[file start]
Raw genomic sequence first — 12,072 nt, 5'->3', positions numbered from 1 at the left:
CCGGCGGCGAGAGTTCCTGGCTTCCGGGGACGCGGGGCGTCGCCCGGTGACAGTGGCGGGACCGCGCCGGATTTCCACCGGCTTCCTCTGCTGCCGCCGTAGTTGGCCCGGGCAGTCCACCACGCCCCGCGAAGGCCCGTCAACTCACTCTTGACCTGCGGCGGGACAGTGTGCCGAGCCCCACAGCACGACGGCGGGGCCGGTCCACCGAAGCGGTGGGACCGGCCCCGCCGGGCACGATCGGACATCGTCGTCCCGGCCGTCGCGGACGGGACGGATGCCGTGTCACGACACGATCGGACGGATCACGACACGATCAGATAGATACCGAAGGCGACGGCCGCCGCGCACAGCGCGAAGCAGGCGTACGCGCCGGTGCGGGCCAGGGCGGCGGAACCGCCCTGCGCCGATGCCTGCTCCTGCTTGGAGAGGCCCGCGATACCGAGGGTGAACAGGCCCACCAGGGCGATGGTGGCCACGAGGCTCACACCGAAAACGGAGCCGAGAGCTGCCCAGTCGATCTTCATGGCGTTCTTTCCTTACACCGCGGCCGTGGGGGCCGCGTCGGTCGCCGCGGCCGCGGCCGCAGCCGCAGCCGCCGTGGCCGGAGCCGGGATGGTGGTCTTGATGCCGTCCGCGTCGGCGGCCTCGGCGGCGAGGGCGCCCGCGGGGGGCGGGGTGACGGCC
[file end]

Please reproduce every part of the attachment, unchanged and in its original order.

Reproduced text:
Raw genomic sequence first — 12,072 nt, 5'->3', positions numbered from 1 at the left:
CCGGCGGCGAGAGTTCCTGGCTTCCGGGGACGCGGGGCGTCGCCCGGTGACAGTGGCGGGACCGCGCCGGATTTCCACCGGCTTCCTCTGCTGCCGCCGTAGTTGGCCCGGGCAGTCCACCACGCCCCGCGAAGGCCCGTCAACTCACTCTTGACCTGCGGCGGGACAGTGTGCCGAGCCCCACAGCACGACGGCGGGGCCGGTCCACCGAAGCGGTGGGACCGGCCCCGCCGGGCACGATCGGACATCGTCGTCCCGGCCGTCGCGGACGGGACGGATGCCGTGTCACGACACGATCGGACGGATCACGACACGATCAGATAGATACCGAAGGCGACGGCCGCCGCGCACAGCGCGAAGCAGGCGTACGCGCCGGTGCGGGCCAGGGCGGCGGAACCGCCCTGCGCCGATGCCTGCTCCTGCTTGGAGAGGCCCGCGATACCGAGGGTGAACAGGCCCACCAGGGCGATGGTGGCCACGAGGCTCACACCGAAAACGGAGCCGAGAGCTGCCCAGTCGATCTTCATGGCGTTCTTTCCTTACACCGCGGCCGTGGGGGCCGCGTCGGTCGCCGCGGCCGCGGCCGCAGCCGCAGCCGCCGTGGCCGGAGCCGGGATGGTGGTCTTGATGCCGTCCGCGTCGGCGGCCTCGGCGGCGAGGGCGCCCGCGGGGGGCGGGGTGACGGCC